Saturday, January 11, 2014


  • 3/4 cup warm water
  • 1 teaspoon active dry yeast
  • 2 teaspoons sugar
  • 2 cups all-purpose flour, plus more for rolling
  • 1 teaspoon fine sea salt
  • 1/8 teaspoon baking powder
  • 3 tablespoons plain yogurt
  • 2 tablespoons extra-virgin olive oil
  • Melted butter
  • Coarse sea salt for

In a large glass, dissolve the dry yeast and 1 teaspoon sugar with warm water (about 100 degrees F). Let sit until it is frothy (approximately 10 minutes).

Meanwhile, sift the flour, salt, remaining 1 teaspoon of sugar and baking powder into a large, deep bowl.  Then mix together the yogurt and olive oil in a small dish.

Once the yeast is frothy, add the yogurt and the olive oil into the glass and stir to combine. Pour the mixture into the dry ingredients. When the dough is about to come together, use your hands to mix. It will feel like there isn't enough flour at first, but keep going until it transforms into a soft, slightly sticky and pliable dough. As soon as it comes together, stop kneading. Cover the dough with plastic wrap or a damp towel and let it sit in a warm, draft-free place for 3 hours.  A cold oven works fine.

When you're ready to roll, make sure you have two bowls on your counter: one with extra flour in it, and one with water. The dough will be extremely soft and sticky-this is good! Separate the dough into 6 equal portions and lightly roll each one in the bowl of extra flour to keep them from sticking to each other.

Using a rolling pin, roll each piece of dough into a teardrop shape, narrower at the top than at the bottom. It should be 8 to 9-inches long, 4-inches wide at its widest point and about 1/4-inch thick. Once you've formed the general shape, you can also pick it up by one end and wiggle it; the dough's own weight will stretch it out a little. Repeat with the rest of the dough.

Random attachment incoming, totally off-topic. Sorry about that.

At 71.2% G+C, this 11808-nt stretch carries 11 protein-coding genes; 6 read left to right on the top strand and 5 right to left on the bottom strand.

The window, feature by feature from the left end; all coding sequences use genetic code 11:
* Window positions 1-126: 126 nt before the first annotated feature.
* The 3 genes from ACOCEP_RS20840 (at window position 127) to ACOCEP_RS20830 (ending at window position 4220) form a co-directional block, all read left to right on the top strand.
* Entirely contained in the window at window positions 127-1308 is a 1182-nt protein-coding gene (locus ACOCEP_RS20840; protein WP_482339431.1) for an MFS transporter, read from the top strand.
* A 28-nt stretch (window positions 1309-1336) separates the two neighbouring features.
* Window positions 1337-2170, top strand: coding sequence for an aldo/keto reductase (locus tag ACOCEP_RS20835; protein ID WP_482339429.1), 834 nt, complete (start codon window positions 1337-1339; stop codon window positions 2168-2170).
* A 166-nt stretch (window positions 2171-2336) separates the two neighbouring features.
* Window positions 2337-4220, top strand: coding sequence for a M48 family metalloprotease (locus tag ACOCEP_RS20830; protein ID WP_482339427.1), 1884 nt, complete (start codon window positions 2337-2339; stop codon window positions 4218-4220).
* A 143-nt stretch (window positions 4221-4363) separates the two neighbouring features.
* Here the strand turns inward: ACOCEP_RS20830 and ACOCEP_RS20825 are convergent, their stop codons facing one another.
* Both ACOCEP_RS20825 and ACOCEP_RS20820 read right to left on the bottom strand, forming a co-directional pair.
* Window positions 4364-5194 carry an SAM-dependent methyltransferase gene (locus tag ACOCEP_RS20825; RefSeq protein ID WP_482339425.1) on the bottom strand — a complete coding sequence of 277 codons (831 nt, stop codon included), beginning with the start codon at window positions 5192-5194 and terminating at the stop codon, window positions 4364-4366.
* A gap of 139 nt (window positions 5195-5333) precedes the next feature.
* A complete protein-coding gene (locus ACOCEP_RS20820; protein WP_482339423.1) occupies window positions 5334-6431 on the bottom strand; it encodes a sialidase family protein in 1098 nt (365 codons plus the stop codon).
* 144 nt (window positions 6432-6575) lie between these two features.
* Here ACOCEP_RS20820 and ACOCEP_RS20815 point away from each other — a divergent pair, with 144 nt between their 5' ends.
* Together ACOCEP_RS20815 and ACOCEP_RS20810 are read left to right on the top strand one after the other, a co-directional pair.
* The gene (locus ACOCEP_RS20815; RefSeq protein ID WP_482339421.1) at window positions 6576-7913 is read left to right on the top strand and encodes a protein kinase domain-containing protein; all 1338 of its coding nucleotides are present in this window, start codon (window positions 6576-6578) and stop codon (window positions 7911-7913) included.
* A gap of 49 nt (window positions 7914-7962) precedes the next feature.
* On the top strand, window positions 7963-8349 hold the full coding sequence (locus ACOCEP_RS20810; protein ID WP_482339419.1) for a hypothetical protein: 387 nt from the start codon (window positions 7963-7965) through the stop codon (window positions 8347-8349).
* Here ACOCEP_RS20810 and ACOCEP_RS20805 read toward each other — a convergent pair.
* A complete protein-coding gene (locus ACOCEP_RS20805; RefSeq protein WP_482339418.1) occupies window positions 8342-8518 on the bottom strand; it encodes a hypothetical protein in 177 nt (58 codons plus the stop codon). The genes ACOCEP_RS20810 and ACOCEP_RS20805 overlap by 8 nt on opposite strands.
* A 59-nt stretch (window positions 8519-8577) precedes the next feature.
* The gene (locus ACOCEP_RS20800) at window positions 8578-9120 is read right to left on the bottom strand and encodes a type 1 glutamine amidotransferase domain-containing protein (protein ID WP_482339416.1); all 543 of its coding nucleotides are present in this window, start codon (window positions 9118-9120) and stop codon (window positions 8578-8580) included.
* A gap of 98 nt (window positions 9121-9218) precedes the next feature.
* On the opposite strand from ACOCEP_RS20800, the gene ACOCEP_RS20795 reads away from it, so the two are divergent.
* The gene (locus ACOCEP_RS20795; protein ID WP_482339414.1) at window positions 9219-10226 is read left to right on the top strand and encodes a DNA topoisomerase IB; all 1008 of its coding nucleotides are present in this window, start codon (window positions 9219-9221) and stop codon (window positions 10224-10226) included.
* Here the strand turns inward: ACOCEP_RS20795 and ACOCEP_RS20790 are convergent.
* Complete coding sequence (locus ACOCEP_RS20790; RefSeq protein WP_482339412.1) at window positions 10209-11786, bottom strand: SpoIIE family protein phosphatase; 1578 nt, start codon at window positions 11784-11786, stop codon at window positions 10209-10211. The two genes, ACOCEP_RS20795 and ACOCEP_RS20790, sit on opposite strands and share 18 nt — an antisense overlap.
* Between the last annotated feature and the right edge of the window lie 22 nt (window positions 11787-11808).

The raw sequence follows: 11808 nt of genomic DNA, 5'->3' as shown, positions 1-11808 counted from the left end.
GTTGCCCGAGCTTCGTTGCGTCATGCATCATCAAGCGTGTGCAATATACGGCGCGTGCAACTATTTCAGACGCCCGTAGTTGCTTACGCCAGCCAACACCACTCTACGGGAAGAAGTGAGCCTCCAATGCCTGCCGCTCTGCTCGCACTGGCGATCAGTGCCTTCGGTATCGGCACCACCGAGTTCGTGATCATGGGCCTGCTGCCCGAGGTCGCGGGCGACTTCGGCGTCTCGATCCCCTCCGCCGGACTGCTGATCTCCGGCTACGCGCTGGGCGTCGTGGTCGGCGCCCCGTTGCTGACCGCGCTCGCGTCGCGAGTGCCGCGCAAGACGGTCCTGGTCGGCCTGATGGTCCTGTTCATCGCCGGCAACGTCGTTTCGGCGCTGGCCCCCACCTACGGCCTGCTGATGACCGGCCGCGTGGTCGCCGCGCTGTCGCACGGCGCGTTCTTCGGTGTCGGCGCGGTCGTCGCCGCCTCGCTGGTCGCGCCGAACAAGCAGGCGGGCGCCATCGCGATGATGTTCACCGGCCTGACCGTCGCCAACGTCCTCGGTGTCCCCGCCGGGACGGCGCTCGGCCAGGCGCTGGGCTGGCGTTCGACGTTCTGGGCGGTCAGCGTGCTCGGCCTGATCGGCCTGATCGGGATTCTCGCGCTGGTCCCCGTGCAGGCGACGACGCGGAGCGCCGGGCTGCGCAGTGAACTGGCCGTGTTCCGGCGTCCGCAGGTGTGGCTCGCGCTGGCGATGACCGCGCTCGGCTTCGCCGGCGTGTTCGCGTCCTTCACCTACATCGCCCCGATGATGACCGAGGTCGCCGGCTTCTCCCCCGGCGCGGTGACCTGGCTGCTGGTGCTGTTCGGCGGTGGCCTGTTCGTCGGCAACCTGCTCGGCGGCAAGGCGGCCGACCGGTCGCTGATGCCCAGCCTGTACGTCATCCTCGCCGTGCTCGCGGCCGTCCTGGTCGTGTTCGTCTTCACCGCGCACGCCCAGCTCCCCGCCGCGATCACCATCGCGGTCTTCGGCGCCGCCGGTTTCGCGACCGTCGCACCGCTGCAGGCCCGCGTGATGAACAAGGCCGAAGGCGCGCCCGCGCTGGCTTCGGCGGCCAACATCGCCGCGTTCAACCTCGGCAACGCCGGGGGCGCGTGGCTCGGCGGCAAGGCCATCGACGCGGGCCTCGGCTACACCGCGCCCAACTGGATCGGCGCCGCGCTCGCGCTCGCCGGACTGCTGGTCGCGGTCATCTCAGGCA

Warm a large skillet over high heat until it's nearly smoking. Make sure you have a lid large enough to fit the skillet and have a bowl of melted butter at the ready.

Dampen your hands in the bowl of water and pick up one of your naans, flip-flopping it from one hand to the other to lightly dampen it. Gently lay it in the skillet and set your timer for 1 minute. The dough should start to bubble.

After about 1 minute, flip the naan. It should be blistered and perhaps even blackened (typical of traditional naan). Cook 30 seconds to 1 minute more.

Remove the naan from the skillet, brush with a bit of butter and sprinkle with a little coarse sea salt. Place the naan in a towel-lined dish. Repeat with the rest of the naans and serve.

Myrtle's Note:  The full recipe calls for a covered cast iron skillet, but a plain flat skillet works just fine.  It also suggests seasoning seeds, but I prefer plain naan.  Instead of brushing butter on after the naan is cooked, you can brush the pan with melted butter before you cook each one, adding a bit more as you flip them.  This recipe makes for a soft naan, rather than a thinner crispy one. 

Yield:  6